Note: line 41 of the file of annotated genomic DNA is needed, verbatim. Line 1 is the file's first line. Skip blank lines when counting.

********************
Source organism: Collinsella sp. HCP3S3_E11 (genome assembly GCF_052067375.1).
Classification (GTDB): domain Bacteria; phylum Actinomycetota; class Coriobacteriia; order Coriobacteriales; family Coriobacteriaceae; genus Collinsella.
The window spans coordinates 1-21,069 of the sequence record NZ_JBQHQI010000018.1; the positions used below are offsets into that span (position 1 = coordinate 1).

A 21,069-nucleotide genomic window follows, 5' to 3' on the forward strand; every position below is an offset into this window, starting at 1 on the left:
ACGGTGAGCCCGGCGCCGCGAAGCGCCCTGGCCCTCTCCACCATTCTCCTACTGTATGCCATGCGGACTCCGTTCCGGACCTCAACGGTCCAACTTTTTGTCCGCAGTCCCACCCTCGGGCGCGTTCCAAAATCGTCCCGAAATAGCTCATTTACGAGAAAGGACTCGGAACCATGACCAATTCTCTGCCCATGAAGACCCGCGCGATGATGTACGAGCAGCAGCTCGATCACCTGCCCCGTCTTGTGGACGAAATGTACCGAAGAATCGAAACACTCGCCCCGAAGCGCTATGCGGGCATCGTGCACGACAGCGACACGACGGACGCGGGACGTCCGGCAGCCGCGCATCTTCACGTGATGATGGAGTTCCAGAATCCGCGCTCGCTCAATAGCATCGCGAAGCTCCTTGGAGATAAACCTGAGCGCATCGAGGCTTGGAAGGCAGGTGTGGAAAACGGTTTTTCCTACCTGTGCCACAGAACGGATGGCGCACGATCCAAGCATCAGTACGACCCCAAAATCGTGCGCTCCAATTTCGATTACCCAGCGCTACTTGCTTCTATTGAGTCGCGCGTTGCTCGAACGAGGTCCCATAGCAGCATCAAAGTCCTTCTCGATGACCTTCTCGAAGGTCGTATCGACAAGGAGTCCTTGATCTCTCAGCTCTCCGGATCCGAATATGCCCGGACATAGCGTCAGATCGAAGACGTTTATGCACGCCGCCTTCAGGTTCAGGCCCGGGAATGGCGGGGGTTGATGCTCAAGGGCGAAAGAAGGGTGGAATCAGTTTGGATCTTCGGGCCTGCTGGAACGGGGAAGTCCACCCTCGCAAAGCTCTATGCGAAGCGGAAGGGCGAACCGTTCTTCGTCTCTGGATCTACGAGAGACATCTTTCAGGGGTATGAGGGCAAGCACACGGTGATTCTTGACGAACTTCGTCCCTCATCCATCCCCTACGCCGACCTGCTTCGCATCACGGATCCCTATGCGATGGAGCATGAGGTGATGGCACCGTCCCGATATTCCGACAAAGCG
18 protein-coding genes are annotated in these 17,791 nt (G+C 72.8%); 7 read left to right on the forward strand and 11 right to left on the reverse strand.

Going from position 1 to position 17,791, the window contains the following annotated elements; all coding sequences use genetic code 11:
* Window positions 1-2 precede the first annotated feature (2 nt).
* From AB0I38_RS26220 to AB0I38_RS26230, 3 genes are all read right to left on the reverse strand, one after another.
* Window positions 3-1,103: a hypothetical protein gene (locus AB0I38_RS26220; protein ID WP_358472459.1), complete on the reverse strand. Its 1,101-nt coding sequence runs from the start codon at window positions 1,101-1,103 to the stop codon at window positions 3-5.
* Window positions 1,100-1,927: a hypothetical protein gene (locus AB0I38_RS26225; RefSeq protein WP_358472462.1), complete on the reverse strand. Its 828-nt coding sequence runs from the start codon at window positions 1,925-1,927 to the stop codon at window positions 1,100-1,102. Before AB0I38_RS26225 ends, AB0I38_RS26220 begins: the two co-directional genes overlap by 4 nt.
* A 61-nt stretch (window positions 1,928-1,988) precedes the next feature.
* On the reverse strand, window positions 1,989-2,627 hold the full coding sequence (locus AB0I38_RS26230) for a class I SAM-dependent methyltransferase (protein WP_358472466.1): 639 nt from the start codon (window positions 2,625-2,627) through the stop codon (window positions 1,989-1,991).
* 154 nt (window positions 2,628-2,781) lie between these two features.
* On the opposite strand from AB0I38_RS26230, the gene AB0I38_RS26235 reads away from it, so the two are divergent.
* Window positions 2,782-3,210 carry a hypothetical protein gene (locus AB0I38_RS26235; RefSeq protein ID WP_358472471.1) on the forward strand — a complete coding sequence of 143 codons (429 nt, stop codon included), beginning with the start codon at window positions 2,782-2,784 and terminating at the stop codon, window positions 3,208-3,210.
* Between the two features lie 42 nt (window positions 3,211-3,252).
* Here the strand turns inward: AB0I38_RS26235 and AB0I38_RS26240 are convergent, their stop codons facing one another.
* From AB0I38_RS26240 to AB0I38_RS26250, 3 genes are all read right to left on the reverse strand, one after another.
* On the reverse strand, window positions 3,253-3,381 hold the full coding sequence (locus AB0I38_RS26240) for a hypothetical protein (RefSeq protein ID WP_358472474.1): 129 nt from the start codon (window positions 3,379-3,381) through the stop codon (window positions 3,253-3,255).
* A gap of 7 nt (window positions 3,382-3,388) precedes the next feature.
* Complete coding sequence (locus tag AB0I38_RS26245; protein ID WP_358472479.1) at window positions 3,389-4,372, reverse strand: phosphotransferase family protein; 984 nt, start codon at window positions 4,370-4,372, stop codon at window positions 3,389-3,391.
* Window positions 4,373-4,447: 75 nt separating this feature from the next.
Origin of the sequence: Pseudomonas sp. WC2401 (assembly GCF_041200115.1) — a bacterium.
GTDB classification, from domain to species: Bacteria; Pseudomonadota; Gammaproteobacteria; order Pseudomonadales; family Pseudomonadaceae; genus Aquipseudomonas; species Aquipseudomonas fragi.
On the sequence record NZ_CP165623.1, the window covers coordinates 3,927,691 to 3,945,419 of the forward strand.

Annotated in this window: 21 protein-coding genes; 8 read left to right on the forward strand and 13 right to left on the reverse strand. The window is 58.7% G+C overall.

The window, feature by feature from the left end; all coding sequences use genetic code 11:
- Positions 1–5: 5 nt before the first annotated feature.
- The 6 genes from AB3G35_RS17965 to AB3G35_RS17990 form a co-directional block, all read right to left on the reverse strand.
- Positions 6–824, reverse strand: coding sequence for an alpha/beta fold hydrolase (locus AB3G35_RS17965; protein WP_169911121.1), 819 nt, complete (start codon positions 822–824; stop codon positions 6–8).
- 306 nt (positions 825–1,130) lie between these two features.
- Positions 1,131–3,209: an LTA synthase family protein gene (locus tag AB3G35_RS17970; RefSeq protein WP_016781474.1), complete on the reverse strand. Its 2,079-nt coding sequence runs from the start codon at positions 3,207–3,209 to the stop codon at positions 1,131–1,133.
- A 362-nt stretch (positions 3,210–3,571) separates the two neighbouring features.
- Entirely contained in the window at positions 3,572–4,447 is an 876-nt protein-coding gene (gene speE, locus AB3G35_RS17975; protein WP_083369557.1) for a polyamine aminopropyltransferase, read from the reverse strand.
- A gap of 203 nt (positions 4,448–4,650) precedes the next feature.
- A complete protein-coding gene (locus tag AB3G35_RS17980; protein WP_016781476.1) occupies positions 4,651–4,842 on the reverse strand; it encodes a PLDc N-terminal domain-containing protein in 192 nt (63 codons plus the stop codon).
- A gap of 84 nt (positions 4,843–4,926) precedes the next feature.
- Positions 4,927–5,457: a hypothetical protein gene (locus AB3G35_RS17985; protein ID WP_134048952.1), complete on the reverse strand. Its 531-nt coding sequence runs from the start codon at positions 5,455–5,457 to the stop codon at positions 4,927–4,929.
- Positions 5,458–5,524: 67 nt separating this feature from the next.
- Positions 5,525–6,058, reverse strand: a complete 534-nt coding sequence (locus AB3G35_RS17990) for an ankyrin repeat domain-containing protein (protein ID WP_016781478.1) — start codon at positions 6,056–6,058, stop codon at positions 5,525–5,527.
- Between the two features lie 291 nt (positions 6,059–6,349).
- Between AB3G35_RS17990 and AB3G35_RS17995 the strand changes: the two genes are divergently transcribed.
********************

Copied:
- Positions 5,525–6,058, reverse strand: a complete 534-nt coding sequence (locus AB3G35_RS17990) for an ankyrin repeat domain-containing protein (protein ID WP_016781478.1) — start codon at positions 6,056–6,058, stop codon at positions 5,525–5,527.